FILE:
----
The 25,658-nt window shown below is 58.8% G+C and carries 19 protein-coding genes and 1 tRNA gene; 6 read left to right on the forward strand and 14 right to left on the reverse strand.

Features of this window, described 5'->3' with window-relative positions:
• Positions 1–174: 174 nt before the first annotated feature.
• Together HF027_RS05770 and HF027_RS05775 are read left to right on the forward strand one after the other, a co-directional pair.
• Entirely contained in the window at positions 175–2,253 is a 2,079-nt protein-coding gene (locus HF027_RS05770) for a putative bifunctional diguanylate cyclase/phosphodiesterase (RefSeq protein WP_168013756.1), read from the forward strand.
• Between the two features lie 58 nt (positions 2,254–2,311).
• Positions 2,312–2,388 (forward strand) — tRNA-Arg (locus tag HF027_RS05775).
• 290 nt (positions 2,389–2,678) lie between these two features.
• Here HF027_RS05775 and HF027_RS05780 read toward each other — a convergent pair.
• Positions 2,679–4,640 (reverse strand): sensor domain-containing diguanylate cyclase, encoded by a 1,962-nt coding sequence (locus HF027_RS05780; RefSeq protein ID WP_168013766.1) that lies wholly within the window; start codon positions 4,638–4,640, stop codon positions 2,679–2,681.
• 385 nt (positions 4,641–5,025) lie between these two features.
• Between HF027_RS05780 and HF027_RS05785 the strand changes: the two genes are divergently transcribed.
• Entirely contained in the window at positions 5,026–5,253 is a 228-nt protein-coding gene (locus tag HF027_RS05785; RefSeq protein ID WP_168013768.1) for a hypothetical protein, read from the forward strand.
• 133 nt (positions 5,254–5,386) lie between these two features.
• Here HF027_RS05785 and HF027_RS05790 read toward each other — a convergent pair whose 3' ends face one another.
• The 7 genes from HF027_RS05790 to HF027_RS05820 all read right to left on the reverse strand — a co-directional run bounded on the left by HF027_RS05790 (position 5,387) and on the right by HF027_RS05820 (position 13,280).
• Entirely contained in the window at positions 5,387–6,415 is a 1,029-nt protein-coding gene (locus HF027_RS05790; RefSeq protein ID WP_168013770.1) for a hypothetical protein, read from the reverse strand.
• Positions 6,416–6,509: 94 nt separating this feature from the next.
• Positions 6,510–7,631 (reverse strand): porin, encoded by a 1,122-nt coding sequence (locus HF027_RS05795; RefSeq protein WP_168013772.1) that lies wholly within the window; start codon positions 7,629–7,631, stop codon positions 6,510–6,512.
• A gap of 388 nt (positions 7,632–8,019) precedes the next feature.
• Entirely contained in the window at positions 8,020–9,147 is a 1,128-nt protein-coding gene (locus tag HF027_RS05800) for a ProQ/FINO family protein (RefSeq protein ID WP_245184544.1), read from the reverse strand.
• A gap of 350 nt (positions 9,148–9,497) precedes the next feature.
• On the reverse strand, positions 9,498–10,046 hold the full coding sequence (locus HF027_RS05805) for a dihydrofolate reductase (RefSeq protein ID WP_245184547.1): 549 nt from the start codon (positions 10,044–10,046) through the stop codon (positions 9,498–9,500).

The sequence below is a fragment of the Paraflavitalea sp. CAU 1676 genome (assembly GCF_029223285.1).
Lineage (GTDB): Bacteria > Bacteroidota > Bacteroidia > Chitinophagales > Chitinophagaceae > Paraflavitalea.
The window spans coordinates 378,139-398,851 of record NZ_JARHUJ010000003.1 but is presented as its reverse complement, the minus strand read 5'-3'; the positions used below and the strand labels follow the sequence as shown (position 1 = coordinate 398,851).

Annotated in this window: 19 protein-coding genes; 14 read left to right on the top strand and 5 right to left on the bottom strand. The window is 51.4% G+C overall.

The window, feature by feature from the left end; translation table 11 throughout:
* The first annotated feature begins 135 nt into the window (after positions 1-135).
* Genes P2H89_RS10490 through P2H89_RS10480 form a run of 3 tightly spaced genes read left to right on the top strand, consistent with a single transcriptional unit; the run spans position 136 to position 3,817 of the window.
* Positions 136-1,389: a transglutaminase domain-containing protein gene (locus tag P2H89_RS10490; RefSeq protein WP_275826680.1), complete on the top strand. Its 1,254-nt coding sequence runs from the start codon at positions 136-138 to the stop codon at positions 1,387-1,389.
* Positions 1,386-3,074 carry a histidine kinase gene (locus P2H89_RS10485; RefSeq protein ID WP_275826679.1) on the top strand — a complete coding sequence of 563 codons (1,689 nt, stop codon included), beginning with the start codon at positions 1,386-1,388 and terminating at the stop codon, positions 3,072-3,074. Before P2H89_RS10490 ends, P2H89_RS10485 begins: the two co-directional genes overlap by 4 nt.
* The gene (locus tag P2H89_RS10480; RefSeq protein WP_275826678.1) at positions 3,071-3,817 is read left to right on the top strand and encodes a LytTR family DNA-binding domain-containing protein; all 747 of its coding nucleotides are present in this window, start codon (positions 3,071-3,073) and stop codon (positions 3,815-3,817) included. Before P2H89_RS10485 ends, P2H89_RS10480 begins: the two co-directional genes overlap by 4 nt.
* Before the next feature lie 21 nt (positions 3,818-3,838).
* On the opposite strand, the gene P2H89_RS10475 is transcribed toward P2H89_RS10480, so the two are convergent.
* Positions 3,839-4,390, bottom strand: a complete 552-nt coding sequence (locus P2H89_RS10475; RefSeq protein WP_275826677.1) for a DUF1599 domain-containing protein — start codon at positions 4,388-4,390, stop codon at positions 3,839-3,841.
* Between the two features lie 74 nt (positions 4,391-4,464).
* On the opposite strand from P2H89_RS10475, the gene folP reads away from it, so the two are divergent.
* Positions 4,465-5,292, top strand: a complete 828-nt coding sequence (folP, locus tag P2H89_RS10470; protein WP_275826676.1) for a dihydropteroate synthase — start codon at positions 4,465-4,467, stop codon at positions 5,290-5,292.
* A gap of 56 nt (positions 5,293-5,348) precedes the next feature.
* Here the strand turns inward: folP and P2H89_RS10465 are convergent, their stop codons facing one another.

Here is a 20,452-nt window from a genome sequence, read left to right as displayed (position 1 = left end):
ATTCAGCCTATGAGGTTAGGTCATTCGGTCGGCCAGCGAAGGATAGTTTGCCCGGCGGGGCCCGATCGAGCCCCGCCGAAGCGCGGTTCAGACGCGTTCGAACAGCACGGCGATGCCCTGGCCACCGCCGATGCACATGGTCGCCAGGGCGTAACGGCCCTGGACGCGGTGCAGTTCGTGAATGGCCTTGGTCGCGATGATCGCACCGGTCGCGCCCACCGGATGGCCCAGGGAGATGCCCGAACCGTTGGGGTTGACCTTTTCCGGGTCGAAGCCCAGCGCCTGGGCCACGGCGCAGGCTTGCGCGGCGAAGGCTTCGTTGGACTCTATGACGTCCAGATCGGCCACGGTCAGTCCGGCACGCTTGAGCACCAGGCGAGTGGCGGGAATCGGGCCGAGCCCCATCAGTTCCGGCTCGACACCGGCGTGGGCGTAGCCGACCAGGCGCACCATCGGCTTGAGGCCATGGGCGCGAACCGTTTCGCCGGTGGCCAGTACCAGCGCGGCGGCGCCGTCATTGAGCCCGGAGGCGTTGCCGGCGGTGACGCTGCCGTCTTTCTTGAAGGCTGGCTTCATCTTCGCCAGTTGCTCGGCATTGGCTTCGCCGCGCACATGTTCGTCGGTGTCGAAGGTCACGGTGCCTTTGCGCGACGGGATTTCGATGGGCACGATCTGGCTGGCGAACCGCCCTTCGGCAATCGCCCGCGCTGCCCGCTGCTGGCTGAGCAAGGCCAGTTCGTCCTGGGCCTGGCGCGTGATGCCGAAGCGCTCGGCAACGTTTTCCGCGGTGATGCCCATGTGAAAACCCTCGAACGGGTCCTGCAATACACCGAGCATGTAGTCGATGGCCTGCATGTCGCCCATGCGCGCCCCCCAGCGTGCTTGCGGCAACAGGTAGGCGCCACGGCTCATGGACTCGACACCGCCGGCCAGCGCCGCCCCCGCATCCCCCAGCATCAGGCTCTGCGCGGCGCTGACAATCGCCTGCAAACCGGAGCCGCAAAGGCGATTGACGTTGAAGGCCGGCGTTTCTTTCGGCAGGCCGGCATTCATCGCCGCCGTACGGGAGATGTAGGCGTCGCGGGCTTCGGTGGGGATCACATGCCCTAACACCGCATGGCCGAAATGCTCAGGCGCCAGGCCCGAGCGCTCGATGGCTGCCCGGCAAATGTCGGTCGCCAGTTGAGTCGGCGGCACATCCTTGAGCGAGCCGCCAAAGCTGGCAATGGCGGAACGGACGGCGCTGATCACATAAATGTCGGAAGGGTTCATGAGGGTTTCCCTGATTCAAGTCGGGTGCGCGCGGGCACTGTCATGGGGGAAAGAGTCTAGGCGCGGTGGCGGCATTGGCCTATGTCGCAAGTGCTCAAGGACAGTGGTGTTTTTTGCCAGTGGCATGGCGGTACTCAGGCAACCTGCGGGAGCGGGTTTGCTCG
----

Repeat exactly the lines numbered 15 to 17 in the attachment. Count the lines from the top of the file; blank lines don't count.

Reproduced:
• Here HF027_RS05785 and HF027_RS05790 read toward each other — a convergent pair whose 3' ends face one another.
• The 7 genes from HF027_RS05790 to HF027_RS05820 all read right to left on the reverse strand — a co-directional run bounded on the left by HF027_RS05790 (position 5,387) and on the right by HF027_RS05820 (position 13,280).
• Entirely contained in the window at positions 5,387–6,415 is a 1,029-nt protein-coding gene (locus HF027_RS05790; RefSeq protein ID WP_168013770.1) for a hypothetical protein, read from the reverse strand.